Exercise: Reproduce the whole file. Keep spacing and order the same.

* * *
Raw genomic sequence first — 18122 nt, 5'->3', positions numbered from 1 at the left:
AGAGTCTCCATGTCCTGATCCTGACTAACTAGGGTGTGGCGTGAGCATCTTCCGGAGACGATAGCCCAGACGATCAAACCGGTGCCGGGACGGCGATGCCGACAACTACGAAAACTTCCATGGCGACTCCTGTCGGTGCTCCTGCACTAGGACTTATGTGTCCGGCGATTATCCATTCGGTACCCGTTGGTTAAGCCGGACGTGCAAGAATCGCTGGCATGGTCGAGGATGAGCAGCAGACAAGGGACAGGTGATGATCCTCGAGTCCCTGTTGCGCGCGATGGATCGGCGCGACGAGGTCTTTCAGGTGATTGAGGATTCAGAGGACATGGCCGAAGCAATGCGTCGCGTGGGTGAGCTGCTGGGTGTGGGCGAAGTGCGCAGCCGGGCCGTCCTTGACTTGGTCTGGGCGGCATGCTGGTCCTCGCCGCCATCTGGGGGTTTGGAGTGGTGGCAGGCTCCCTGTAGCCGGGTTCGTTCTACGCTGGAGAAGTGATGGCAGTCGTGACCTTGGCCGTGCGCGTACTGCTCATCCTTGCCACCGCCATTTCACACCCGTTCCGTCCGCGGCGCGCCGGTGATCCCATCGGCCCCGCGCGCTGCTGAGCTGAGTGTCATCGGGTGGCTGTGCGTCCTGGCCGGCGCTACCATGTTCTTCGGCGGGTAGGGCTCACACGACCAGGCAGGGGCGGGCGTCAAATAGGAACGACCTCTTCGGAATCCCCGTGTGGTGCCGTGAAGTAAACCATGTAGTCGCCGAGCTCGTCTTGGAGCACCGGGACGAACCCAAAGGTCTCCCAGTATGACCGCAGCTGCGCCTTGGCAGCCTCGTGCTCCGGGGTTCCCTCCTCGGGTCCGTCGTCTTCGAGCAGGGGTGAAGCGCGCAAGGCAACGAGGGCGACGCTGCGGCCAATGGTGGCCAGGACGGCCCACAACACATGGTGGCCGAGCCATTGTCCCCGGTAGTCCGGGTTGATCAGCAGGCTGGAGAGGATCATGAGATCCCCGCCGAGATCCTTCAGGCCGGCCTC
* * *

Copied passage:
Raw genomic sequence first — 18122 nt, 5'->3', positions numbered from 1 at the left:
AGAGTCTCCATGTCCTGATCCTGACTAACTAGGGTGTGGCGTGAGCATCTTCCGGAGACGATAGCCCAGACGATCAAACCGGTGCCGGGACGGCGATGCCGACAACTACGAAAACTTCCATGGCGACTCCTGTCGGTGCTCCTGCACTAGGACTTATGTGTCCGGCGATTATCCATTCGGTACCCGTTGGTTAAGCCGGACGTGCAAGAATCGCTGGCATGGTCGAGGATGAGCAGCAGACAAGGGACAGGTGATGATCCTCGAGTCCCTGTTGCGCGCGATGGATCGGCGCGACGAGGTCTTTCAGGTGATTGAGGATTCAGAGGACATGGCCGAAGCAATGCGTCGCGTGGGTGAGCTGCTGGGTGTGGGCGAAGTGCGCAGCCGGGCCGTCCTTGACTTGGTCTGGGCGGCATGCTGGTCCTCGCCGCCATCTGGGGGTTTGGAGTGGTGGCAGGCTCCCTGTAGCCGGGTTCGTTCTACGCTGGAGAAGTGATGGCAGTCGTGACCTTGGCCGTGCGCGTACTGCTCATCCTTGCCACCGCCATTTCACACCCGTTCCGTCCGCGGCGCGCCGGTGATCCCATCGGCCCCGCGCGCTGCTGAGCTGAGTGTCATCGGGTGGCTGTGCGTCCTGGCCGGCGCTACCATGTTCTTCGGCGGGTAGGGCTCACACGACCAGGCAGGGGCGGGCGTCAAATAGGAACGACCTCTTCGGAATCCCCGTGTGGTGCCGTGAAGTAAACCATGTAGTCGCCGAGCTCGTCTTGGAGCACCGGGACGAACCCAAAGGTCTCCCAGTATGACCGCAGCTGCGCCTTGGCAGCCTCGTGCTCCGGGGTTCCCTCCTCGGGTCCGTCGTCTTCGAGCAGGGGTGAAGCGCGCAAGGCAACGAGGGCGACGCTGCGGCCAATGGTGGCCAGGACGGCCCACAACACATGGTGGCCGAGCCATTGTCCCCGGTAGTCCGGGTTGATCAGCAGGCTGGAGAGGATCATGAGATCCCCGCCGAGATCCTTCAGGCCGGCCTC